There are three ways you could split up the /29: you could either use it as a full /29 and put it on one site router, allowing you to connect 5 clients to that site router. Or, you could use it as a /30 and put each /30 on one site router, allowing you to connect one client on each. Or you could split it into 8 /32 networks which you could then assign to client routers wherever they go.If all I have to do is set up one route in the Edge Router and set the Client Router's WAN port to the desired public IP address, then I don't understand why I would have to break the /29 block into smaller blocks and 'pre-assign' the smaller blocks to the Site Routers/areas/networks. It looks like I can just assign public IP addresses to each client, as needed, and not have 'reserved' public IP addresses on networks where I might never actually need them.
If it is a /26, then you can do it the normal way and split that up across multiple site routers - as long as you only have a few "sites", the trade-off is not bad. The advantage is this will work with any router and is the normal way so it is less likely to confuse people. The other options are still available but as I said can be confusing or work only with MikroTik.And I made a mistake. It's 184.108.40.206/26, not /29.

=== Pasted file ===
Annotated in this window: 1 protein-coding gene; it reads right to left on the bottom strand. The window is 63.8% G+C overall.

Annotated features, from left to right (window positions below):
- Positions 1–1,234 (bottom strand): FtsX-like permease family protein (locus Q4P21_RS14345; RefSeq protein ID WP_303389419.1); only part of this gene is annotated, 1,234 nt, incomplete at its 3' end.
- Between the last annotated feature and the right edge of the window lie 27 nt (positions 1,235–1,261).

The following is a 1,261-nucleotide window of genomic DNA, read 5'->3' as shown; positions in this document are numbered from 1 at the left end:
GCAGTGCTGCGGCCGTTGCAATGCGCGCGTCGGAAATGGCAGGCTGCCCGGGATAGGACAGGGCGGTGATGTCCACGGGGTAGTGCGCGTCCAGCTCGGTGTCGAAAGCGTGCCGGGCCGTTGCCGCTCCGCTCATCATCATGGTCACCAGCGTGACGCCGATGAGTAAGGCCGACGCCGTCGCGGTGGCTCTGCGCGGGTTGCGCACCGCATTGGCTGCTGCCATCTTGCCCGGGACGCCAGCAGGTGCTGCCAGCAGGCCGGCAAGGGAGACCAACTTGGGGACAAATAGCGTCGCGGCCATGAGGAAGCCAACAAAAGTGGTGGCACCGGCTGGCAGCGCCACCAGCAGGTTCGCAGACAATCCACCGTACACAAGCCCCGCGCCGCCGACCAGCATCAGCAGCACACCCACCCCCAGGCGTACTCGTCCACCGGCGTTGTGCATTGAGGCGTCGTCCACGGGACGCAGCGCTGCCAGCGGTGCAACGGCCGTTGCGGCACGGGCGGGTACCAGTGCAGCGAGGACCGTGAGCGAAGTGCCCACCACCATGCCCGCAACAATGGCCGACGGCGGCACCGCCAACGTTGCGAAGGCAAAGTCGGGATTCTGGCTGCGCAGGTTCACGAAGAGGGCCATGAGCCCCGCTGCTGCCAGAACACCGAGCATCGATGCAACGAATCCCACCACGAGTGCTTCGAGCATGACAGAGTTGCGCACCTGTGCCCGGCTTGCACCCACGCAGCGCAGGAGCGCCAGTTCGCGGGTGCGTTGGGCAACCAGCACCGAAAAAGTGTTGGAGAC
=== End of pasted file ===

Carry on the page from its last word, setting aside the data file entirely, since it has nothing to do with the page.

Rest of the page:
Yes, that is correct, but also keep in mind that you will have to assign the first usable ip of those 6 usable ips to the site router on the interface connected to “network 2” in your diagram from before. This would be used as the default gateway ip for the client routers on the other 5 ips in the subnet.Or would this be more correct:
Edge Router route:
Destination Address: 220.127.116.11/29 Gateway Address: 10.0.247.101 where 18.104.22.168/29 sets up 6 usable IP addresses and routes those to the Network 2 (which is the first Site Router network)
Destination Address: 22.214.171.124/29 Gateway Address: 10.0.247.102 where 126.96.36.199/29 sets up 6 usable IP addresses and routes those to the Site Router 2 Network.
And so on.
Then, in each Client Router would be set with the WAN port to the desired public IP address. No routes would be needed in the Site Router, because it would be connected directly to the Client Router and the Edge Router.
Is this correct?